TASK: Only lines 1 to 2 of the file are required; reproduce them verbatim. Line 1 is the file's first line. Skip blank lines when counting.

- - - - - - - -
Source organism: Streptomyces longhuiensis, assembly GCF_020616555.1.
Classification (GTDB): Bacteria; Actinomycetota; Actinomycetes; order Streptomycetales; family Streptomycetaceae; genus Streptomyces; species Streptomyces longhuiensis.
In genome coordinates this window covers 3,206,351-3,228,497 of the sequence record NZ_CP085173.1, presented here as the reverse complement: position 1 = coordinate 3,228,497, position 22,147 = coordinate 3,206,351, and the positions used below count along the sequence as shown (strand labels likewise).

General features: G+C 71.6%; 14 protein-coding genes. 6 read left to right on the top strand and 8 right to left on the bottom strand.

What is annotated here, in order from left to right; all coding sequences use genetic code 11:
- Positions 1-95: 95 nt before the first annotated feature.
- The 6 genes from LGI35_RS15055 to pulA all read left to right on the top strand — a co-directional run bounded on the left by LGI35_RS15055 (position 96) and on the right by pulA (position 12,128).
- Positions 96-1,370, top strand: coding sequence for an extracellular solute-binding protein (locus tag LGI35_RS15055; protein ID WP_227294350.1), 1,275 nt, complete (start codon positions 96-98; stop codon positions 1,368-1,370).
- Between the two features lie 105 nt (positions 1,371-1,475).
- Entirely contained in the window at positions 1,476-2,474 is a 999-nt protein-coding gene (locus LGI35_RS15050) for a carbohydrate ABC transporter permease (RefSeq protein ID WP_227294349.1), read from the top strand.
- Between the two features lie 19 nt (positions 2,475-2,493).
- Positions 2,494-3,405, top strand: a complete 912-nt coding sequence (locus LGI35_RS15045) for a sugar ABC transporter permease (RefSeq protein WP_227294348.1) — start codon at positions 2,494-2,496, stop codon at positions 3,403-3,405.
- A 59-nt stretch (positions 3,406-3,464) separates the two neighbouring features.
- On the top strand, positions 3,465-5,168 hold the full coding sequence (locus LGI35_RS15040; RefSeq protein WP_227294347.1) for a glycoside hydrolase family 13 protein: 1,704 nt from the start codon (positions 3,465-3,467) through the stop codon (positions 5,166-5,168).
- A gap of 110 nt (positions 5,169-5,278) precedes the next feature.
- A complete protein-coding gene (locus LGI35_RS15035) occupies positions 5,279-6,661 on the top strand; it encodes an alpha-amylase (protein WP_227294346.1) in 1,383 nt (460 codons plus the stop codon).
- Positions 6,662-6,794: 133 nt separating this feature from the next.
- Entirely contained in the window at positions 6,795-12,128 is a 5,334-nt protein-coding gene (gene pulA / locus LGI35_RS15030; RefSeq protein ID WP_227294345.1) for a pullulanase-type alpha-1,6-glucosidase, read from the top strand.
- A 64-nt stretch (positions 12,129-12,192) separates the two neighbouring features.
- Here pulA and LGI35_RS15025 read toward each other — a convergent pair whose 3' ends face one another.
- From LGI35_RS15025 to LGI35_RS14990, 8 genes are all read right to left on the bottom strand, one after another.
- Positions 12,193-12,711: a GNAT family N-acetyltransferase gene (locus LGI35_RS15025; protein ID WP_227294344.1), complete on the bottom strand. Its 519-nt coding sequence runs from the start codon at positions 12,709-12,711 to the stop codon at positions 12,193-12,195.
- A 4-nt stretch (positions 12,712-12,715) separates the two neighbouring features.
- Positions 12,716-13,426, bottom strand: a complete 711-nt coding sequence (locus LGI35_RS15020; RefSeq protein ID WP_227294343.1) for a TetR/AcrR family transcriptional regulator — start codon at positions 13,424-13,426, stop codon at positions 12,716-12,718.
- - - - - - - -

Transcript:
Source organism: Streptomyces longhuiensis, assembly GCF_020616555.1.
Classification (GTDB): Bacteria; Actinomycetota; Actinomycetes; order Streptomycetales; family Streptomycetaceae; genus Streptomyces; species Streptomyces longhuiensis.